Endoscopy 2021; 53(09): 982-983
DOI: 10.1055/a-1290-6691
E-Videos

Gallstone impaction at the orifice of the duct of Wirsung successfully treated via needle-knife papillotomy

Takashi Abe
1  Department of Gastroenterology, Oita Kouseiren Tsurumi Hospital, Beppu, Japan
,
Takayuki Nagai
1  Department of Gastroenterology, Oita Kouseiren Tsurumi Hospital, Beppu, Japan
,
Takehiko Nariyasu
1  Department of Gastroenterology, Oita Kouseiren Tsurumi Hospital, Beppu, Japan
,
Marina Hamamoto
1  Department of Gastroenterology, Oita Kouseiren Tsurumi Hospital, Beppu, Japan
,
Masato Hanzawa
1  Department of Gastroenterology, Oita Kouseiren Tsurumi Hospital, Beppu, Japan
,
Yasuhisa Hiroshima
1  Department of Gastroenterology, Oita Kouseiren Tsurumi Hospital, Beppu, Japan
,
Kazunari Murakami
2  Department of Gastroenterology, Faculty of Medicine, Oita University, Yufu, Japan
› Author Affiliations
 

    An 80-year-old woman presented with epigastralgia. Laboratory investigations demonstrated markedly elevated cholestatic parameters and slightly elevated pancreatic enzymes, including total bilirubin 3.6 mg/dL (normal range 0.4 – 1.5 mg/dL), aspartate aminotransferase 725 U/L (13 – 30 U/L), alanine aminotransferase 637 U/L (10 – 42 U/L), alkaline phosphatase 353 U/L (38 – 113 U/L), γ-glutamyl transpeptidase 486 U/L (9 – 32 U/L), amylase 144 U/L (44 – 132 U/L), pancreatic amylase 47.2 % (13.0 – 47.0 %), and lipase 70 U/L (11 – 59 U/L). Her white blood cell count and C-reactive protein level were within normal limits. Abdominal computed tomography (CT) revealed a gallstone (approximately 8 mm in size) impacted at the ampulla of Vater ([Fig. 1]), but the gallstone was not shown on magnetic resonance cholangiopancreatography (MRCP). Additionally, CT and MRCP showed mild common bile duct (CBD) dilatation and cholecystolithiasis, with no evidence of pancreatitis or dilatation of the pancreatic duct ([Fig. 2]).

    Zoom Image
    Fig. 1 Reconstructed coronal image of a computed tomography scan of the abdomen showing a gallstone, approximately 8 mm in size, impacted at the ampulla of Vater (arrow) and mild common bile duct dilation. GB, gallbladder; C, common bile duct; D, second part of the duodenum.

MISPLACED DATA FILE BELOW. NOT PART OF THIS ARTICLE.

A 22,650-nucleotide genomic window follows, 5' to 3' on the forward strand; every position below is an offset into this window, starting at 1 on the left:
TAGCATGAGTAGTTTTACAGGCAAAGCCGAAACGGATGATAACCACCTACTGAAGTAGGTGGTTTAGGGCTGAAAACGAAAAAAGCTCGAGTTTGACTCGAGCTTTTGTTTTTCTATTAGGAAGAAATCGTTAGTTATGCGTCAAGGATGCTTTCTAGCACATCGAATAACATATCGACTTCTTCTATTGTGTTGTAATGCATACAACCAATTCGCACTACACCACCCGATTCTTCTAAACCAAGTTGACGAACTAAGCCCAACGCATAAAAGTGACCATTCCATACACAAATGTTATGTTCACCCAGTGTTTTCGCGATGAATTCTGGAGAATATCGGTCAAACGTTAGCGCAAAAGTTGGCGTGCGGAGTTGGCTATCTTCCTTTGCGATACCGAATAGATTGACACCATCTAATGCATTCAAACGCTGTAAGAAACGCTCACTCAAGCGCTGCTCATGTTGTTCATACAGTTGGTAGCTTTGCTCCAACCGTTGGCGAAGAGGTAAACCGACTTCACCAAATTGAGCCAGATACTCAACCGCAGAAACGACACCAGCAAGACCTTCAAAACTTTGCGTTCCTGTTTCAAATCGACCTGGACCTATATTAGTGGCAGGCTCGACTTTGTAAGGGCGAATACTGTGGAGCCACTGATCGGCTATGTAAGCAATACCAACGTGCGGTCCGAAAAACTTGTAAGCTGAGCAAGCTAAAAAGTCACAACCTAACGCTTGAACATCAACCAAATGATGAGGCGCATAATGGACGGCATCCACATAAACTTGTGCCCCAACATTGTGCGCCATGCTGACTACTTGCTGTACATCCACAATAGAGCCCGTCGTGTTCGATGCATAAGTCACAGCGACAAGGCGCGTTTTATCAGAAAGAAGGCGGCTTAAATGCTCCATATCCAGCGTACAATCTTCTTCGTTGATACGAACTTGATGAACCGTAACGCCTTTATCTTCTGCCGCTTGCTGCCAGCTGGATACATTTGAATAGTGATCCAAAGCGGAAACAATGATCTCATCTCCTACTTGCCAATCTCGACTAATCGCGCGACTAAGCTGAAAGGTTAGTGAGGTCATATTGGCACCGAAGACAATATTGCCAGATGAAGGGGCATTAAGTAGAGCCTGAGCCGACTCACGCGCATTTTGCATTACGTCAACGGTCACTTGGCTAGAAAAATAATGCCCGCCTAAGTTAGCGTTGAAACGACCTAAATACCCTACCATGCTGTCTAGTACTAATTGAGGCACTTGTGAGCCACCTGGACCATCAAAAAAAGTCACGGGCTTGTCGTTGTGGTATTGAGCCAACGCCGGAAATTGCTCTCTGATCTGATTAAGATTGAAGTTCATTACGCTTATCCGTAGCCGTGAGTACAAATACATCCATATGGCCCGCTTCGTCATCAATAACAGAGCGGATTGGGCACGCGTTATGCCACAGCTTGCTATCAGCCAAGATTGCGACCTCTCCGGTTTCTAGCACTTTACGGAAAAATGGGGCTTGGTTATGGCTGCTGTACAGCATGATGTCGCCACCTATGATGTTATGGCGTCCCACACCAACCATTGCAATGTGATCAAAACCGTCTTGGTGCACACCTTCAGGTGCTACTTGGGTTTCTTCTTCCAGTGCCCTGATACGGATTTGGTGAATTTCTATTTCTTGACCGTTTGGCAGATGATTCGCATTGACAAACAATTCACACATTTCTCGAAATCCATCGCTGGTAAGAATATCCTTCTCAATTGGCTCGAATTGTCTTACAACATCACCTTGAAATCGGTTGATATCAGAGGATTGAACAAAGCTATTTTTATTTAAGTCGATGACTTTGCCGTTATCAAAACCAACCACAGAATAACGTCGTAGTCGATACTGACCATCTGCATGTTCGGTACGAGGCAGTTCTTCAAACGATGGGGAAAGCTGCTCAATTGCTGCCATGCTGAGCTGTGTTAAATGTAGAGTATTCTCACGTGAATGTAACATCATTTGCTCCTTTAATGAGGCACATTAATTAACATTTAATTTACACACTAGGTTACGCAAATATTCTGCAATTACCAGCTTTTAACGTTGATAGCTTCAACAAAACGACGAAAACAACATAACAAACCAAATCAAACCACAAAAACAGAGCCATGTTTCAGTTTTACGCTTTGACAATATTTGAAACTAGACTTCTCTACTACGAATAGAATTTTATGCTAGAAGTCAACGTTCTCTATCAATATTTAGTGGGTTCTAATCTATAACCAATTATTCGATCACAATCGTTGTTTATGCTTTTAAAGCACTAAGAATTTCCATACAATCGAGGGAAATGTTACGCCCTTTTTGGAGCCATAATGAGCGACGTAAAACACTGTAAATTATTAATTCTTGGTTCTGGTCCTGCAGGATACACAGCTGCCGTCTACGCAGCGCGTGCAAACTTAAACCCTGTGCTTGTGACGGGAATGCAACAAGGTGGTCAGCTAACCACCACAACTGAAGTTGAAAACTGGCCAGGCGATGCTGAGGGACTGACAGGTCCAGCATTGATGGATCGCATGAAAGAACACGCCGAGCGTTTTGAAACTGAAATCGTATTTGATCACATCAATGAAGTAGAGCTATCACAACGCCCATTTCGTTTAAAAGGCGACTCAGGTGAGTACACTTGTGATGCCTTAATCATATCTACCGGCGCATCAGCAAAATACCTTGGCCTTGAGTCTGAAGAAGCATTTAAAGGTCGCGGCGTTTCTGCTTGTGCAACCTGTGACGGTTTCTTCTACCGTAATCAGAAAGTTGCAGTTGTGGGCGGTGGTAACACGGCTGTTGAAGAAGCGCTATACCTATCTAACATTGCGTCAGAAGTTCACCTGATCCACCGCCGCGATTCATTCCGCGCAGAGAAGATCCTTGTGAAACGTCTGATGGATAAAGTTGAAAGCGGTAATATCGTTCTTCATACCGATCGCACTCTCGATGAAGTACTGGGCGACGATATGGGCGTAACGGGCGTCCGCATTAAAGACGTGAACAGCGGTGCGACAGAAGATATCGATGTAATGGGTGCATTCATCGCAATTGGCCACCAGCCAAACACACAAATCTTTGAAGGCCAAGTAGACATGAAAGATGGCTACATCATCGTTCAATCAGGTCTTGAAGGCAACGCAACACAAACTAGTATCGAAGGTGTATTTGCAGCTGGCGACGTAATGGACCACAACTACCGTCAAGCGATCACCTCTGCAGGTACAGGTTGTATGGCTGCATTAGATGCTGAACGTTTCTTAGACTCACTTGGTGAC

Zoom Image
    Fig. 2 Magnetic resonance cholangiopancreatography showing mild common bile duct dilatation but no dilatation of the pancreatic duct and no evidence of gallstone impaction at the ampulla of Vater.

    Endoscopic retrograde cholangiopancreatography (ERCP) revealed gallstone impaction at the orifice of the ampulla of Vater, which was reddish and protruded ([Fig. 3 a]). Cannulation via the orifice of the impacted gallstone compressed the duct of Wirsung unexpectedly. Subsequently, endoscopic retrograde cholangiography (ERC) was successfully performed via cannulation slightly to the oral side of the orifice of the impacted gallstone. Both ERC and intraductal ultrasonography revealed no CBD stones. After endoscopic sphincterotomy, we confirmed that the gallstone was impacted at the orifice of the duct of Wirsung ([Fig. 3 b]). Needle-knife papillotomy was additionally performed and the gallstone was removed uneventfully ([Fig. 3 c, d]). Finally, endoscopic biliary and pancreatic stents were inserted into the CBD and the duct of Wirsung for drainage ([Video 1]).

    Zoom Image
    Fig. 3 Endoscopic views showing: a a gallstone impacted at the orifice of the ampulla of Vater, which was reddish and protruded; b after guidewire insertion into the common bile duct and endoscopic sphincterotomy, gallstone impaction at the orifice of the duct of Wirsung; c the gallstone being removed immediately after needle-knife papillotomy; d the point of impaction (arrow).

    Video 1 Endoscopic extraction of a gallstone impacted at the orifice of the duct of Wirsung using endoscopic sphincterotomy and needle-knife papillotomy.


    Quality:

    The patient’s postoperative course was good and the two stents were removed on postoperative day 1. She was discharged 7 days postoperatively.

    Gallstone impaction at the orifice of the duct of Wirsung is extremely rare. Needle-knife papillotomy may be an effective endoscopic technique for treating gallstone impaction at this site.

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    #

    Competing interests

    The authors declare that they have no conflict of interest.


    Corresponding author

    Takashi Abe, MD, PhD
    Department of Gastroenterology
    Oita Kouseiren Tsurumi Hospital
    Tsurumi 4333, Beppu City
    Oita 874-8585
    Japan   
    Fax: +81-977-237884   

    Publication History

    Publication Date:
    11 November 2020 (online)

    © 2020. Thieme. All rights reserved.

    Georg Thieme Verlag KG
    Rüdigerstraße 14, 70469 Stuttgart, Germany


    Zoom Image
    Fig. 1 Reconstructed coronal image of a computed tomography scan of the abdomen showing a gallstone, approximately 8 mm in size, impacted at the ampulla of Vater (arrow) and mild common bile duct dilation. GB, gallbladder; C, common bile duct; D, second part of the duodenum.
    Zoom Image
    Fig. 2 Magnetic resonance cholangiopancreatography showing mild common bile duct dilatation but no dilatation of the pancreatic duct and no evidence of gallstone impaction at the ampulla of Vater.
    Zoom Image
    Fig. 3 Endoscopic views showing: a a gallstone impacted at the orifice of the ampulla of Vater, which was reddish and protruded; b after guidewire insertion into the common bile duct and endoscopic sphincterotomy, gallstone impaction at the orifice of the duct of Wirsung; c the gallstone being removed immediately after needle-knife papillotomy; d the point of impaction (arrow).